Other factors that have influenced the business to use the Sunderland place for the creation of the new Leaf model are those that are related to wider environmental concerns. In the first instance, the Sunderland region is recognised as having a lesser wage rate than that of the national average (One Northeast 2010), for Nissan which means that the company is able to benefit from lower costs credited to a standard lower wage rate at the website. Where in fact the company will choose to operate a policy of paying its works at the countrywide rate, this will lead to increased value understanding on the behalf of local staff and therefore increased levels of employer commitment and output.
Finally you have the consideration of federal government policy and taxes incentives. As a location which is defined as a regeneration area, those investing in the area are apt to receive both subsidies and taxes breaks. Nissan has an extended history of good relationships with various UK government authorities and is wearing numerous occasions received subsidies and state aim. Such as was the circumstance when in 2001 the united kingdom government honored Nissan 40m to purchase the production facilities required to produce the Nissan Micra at the flower (Castle 2001). Such incentives can help offset the significant costs of capital investment required in that project.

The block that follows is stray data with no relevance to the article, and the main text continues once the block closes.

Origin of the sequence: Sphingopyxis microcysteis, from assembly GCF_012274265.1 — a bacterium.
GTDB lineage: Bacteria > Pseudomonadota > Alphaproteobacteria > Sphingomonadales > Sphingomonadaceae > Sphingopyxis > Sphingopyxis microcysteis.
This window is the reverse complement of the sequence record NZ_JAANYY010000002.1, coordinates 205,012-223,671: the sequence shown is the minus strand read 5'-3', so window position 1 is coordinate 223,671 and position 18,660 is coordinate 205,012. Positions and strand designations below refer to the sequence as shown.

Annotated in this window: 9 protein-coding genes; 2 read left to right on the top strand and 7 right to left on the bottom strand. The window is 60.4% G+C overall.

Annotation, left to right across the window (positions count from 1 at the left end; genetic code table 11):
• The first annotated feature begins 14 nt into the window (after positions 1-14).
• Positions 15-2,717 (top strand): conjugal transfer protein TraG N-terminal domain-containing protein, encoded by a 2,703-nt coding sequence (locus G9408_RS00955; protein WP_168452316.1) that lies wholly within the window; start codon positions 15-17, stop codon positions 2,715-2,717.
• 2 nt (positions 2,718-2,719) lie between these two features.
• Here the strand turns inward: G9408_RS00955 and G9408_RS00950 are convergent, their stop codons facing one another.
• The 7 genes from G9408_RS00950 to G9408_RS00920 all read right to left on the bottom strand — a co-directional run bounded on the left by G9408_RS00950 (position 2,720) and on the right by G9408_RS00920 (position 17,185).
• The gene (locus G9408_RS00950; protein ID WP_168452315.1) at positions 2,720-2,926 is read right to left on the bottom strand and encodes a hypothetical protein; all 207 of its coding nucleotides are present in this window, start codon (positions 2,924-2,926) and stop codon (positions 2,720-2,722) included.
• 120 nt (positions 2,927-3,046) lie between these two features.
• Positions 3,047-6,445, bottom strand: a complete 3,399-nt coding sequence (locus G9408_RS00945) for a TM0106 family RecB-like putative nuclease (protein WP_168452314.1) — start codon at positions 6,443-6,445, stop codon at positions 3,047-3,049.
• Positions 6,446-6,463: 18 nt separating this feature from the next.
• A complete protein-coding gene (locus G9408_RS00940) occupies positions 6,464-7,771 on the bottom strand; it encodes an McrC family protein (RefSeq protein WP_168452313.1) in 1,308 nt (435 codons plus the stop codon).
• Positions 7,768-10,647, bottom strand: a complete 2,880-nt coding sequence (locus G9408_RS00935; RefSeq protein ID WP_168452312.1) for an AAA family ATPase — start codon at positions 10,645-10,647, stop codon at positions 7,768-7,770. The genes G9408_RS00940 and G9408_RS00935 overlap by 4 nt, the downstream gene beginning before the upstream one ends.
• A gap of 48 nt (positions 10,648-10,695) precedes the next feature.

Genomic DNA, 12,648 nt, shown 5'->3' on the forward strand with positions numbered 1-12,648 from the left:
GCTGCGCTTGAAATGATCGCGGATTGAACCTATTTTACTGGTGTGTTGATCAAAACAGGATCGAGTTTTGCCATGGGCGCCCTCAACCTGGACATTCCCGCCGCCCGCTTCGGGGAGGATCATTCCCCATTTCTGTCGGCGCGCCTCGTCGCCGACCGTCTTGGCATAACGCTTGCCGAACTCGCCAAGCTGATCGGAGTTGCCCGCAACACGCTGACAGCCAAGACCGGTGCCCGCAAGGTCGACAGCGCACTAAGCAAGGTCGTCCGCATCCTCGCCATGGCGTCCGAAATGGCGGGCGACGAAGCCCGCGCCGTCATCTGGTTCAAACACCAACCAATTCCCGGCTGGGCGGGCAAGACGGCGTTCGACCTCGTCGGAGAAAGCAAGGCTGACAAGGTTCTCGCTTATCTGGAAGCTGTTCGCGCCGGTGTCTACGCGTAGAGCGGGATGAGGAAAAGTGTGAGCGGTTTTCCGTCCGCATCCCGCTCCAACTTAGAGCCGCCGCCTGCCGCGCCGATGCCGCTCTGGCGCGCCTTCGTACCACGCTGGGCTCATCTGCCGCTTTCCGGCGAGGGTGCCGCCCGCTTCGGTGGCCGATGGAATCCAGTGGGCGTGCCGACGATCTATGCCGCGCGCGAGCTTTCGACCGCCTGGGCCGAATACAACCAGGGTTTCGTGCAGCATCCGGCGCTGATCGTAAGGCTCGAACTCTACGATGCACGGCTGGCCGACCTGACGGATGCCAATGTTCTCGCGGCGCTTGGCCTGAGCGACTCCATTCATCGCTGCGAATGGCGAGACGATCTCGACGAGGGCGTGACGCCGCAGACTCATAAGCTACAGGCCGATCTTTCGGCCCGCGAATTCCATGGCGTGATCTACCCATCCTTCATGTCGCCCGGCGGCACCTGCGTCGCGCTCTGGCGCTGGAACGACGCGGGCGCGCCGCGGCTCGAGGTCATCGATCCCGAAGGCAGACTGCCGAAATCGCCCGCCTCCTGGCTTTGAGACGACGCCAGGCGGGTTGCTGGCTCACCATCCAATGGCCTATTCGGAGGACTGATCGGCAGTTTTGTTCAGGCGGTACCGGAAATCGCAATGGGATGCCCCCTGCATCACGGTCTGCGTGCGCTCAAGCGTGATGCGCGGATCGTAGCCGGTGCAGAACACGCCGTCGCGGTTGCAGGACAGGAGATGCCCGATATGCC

In conclusion you can note that Nissan's decision to choose the Sunderland flower is a blend of several factors however, selecting plant may be seen as a key tactical decision which aligns the company's key internal functional strengths with the opportunities of the external business environment.